When you are ready to navigate the route all you have to do is tap on the route and select the follow route option. This will start the navigation. As you reach a waypoint in the route the next point will automatically be selected.
This can be seen in the screen shots to the left and right.
One nice feature is the display of the XTE or cross track error to you and me. This indicates how far off your planned route you are and what direction you need to go to get back on track.
Don't they love TLAs (that's three letter acronyms to you and me) another figure displayed on the screen is VMG or Velocity Made Good. Shows how fast you are going.
And yet again it can be clearly seen that I have a 7 satellite fix whilst under cover of trees. More proof if needed that this receiver is up to scratch.
Tracks are like breadcrumb trails, they record the exact path that you took on your journey.
You can configure your tracks by tap and hold on the screen and selecting properties. Alternatively you can select the list option from the overlay menu. This will display the track editing dialogue.
From this you can name tracks, colour them and set the point collection criteria. Setting the track to a different colour can often be useful where you have two or more tracks that are in the same vicinity, or cross over.
You can also show and hide the tracks on the map by selecting the show all or hide all option from the overlay menu, or by showing all tracks and then individually select, tap and hold and hiding the ones you do not want to view.
Tracks can be saved as individual entities and then transferred to the PC for later analysis. These can be used on the PC to refine your routes. When you plan a route you look at the map and evaluate where you want to go. The track tells you exactly where you went so next time your route can be more accurate.
What it doesn't do...
As this is so closely related to the Memory-Map and Maptech Navigator products I thought it appropriate to mention what you cannot do with it for those of you who are familiar with the other software.
Firstly printing is disabled.
There are no facilities to connect a GPS other than Navman or NMEA to the PDA.
Although you can configure a GPS on the PC the PC software is not licensed to use it. By itself is not a problem, but it does mean that you cannot upload all your handheld GPS or transfer routes and waypoints to the handheld.
The Bundled Maps
The maps supplied with the package are digital maps covering 25 countries in Europe. Although having said that only the southern parts of Sweden and Norway are covered. This is the Philips Europe Road atlas at 1:1,000,000 scale.
Yes, that really is 1 to 1 million. But it gets worse! unless you live in the UK here the maps are 1:1,300,000 scale A to Z routeplanning maps.
The map to the right is the French part of the European mapset. The image below is a sample from the UK maps.
Unfortunately for a topographical navigation product this is way to large a scale to be particularly useful. In fact the map detail is far better with the Navman SmartST Pro, which is a true street navigation package. If you are going hiking or mountain biking you do not carry an atlas of Europe around with you, you would have a 1:25,000 or 1:50,000 scale map.
Using other maps
Although the software has a proprietary format for the PDA the PC application will import and convert a number of different digital map formats. These range from the freely available USGS DRG topographical maps, through to Marine charts for most of the World.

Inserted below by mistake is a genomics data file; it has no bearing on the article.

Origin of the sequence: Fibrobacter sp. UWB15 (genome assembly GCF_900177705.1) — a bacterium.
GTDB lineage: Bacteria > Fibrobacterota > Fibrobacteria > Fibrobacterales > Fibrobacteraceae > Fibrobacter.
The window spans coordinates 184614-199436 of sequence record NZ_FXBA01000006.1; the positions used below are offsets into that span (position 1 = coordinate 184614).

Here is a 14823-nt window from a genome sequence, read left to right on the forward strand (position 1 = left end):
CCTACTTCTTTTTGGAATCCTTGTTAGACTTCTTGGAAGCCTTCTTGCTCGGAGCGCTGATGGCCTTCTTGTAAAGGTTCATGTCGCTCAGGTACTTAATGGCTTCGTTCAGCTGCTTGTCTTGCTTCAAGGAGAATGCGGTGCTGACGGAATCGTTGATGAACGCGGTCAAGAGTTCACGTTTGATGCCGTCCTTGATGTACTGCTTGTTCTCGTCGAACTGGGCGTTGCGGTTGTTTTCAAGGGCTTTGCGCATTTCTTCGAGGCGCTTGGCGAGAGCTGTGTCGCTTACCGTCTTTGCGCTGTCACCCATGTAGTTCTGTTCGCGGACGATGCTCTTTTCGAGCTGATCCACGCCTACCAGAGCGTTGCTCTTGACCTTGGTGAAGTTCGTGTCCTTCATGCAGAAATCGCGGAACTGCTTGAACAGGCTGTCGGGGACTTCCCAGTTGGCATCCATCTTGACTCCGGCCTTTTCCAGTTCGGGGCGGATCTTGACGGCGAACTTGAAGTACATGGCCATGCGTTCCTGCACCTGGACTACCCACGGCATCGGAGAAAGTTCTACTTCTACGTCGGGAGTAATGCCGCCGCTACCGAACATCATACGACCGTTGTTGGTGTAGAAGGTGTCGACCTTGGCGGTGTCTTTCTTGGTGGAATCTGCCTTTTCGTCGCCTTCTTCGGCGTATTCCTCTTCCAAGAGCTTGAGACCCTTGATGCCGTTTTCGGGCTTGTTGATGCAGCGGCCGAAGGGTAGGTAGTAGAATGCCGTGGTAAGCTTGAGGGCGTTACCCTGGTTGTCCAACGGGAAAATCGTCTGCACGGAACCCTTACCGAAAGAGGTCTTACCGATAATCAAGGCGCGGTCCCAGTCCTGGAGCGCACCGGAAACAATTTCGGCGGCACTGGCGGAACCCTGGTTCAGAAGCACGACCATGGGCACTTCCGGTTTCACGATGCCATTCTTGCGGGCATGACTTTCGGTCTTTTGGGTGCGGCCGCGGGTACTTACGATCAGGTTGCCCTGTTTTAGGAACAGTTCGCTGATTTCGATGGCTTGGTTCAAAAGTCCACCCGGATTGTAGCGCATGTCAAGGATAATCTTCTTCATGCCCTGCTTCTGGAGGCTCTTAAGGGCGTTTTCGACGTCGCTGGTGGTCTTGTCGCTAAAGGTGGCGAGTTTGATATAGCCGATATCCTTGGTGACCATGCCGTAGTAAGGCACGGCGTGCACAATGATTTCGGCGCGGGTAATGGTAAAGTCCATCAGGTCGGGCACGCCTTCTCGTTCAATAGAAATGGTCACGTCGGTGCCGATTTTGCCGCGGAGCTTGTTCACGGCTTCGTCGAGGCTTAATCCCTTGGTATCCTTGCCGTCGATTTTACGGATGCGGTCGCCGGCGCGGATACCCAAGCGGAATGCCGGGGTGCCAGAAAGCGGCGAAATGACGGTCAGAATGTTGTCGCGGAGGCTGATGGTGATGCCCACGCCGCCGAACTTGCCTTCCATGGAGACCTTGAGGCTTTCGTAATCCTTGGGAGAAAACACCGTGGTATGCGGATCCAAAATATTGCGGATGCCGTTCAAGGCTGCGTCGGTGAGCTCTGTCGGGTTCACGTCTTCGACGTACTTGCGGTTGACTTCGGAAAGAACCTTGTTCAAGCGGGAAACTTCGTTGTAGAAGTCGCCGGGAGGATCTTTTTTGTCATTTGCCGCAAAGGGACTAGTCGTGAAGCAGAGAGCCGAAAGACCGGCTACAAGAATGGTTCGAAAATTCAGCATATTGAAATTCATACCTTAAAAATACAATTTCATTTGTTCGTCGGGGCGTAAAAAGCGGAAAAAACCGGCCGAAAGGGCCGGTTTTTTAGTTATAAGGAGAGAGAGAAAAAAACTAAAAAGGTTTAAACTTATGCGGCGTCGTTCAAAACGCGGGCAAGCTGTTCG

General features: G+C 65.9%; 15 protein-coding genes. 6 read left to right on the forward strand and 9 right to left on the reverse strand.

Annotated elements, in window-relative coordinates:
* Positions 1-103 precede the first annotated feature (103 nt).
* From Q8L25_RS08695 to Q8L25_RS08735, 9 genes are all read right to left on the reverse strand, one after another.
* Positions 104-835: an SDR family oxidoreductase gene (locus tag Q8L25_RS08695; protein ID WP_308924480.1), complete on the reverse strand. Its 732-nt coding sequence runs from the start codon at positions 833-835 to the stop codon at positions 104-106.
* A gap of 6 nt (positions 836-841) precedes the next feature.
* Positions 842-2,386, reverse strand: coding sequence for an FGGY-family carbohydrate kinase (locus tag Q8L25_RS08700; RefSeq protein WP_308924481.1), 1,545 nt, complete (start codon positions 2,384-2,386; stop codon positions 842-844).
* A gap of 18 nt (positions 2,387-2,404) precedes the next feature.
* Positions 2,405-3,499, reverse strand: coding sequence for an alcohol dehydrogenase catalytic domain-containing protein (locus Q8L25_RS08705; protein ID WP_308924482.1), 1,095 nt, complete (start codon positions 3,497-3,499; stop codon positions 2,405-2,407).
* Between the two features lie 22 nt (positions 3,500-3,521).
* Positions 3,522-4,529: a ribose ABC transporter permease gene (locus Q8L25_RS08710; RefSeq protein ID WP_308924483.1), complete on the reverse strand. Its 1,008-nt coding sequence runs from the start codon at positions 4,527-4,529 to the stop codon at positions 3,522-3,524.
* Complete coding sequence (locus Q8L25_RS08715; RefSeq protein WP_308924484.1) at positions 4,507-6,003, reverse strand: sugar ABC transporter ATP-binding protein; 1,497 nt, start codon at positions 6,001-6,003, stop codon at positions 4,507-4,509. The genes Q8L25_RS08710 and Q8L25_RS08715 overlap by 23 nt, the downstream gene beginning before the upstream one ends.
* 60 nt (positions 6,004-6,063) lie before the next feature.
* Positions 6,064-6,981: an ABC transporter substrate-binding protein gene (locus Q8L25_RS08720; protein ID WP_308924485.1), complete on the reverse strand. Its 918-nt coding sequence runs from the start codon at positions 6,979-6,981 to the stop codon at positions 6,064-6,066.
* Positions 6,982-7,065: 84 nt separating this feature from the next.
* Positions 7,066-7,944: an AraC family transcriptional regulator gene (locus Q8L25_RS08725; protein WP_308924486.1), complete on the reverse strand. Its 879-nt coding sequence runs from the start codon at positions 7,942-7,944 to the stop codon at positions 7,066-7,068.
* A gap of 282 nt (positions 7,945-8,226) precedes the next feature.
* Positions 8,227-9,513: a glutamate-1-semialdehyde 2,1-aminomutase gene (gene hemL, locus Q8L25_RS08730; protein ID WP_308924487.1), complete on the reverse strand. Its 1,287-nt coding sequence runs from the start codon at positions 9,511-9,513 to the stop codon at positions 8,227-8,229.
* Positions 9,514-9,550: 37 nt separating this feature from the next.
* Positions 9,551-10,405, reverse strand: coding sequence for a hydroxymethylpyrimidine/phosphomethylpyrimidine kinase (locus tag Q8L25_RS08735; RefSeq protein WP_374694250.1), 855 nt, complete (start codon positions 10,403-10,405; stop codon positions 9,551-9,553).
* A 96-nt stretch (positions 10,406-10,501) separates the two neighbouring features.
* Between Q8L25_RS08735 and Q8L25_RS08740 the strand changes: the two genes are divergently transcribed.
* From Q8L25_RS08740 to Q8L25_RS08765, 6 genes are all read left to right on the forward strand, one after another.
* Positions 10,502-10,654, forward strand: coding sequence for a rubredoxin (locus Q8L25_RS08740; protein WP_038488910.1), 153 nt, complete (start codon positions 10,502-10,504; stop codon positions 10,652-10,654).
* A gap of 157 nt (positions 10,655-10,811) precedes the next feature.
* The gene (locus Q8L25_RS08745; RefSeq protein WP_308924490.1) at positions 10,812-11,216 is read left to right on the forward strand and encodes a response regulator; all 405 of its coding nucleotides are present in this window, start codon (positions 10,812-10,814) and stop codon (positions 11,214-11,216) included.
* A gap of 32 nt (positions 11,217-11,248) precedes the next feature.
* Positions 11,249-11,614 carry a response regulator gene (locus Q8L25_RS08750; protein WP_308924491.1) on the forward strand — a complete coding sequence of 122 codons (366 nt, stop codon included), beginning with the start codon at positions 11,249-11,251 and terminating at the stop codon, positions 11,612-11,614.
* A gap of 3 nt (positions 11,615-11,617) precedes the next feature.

If none of these sources have the maps that you are looking for then you can scan and calibrate your own maps. Be sure to check on the copyright requirements for your map before scanning it. This is a bit of a difficult process so would probably be used as a last resort. I will be creating a GPS MasterClass on calibrating maps in the future to help people who find they need to do this.
If you live or want to travel in the UK then you can but Ordnance Survey digital maps from Memory-Map at £39.95 per region (12 regions in the UK), or you could buy either North or South UK at £129 each which covers 6 regions. Having said that you cannot buy the maps alone they come with either discoverer (for individual regions) or Navigator for the North/South maps.
If you live in the United States then you can either download DRG (Digital Raster Graphic) maps from the Internet or buy them direct from a mapping supplier such as Maptech $99 for a single state, or the National Parks set of maps which have the full set of US National Parks topo maps for $49.
This is an excellent package which is let down by the mapset provided. The difficulty NavMan face is that this is a European product so it is not possible to offer detailed maps for all countries and still keep the price reasonable. Personally I would like to have seen this package available in two versions for the UK packaged with either OS North or South map data.
The hardware performed very well in all the conditions that I tested in. With accurate and strong GPS satellite fixes. This sleeve is only available for a limited market of which the only current model is the iPAQ 55xx, which is aimed at the business market, thought there are a lot of older iPAQs still in circulation.
For UK, US Land use and Marine use there are plenty of good quality maps available.
Ordnance Survey Copyright Restrictions
Some of the screenshots shown in this review are property of Ordnance Survey and are protected under copyright law. The screenshots have been used for review purposes only and are
© Crown copyright. All rights reserved. Permission to scan or reproduce these screenshots must be requested in writing to Ordnance Survey.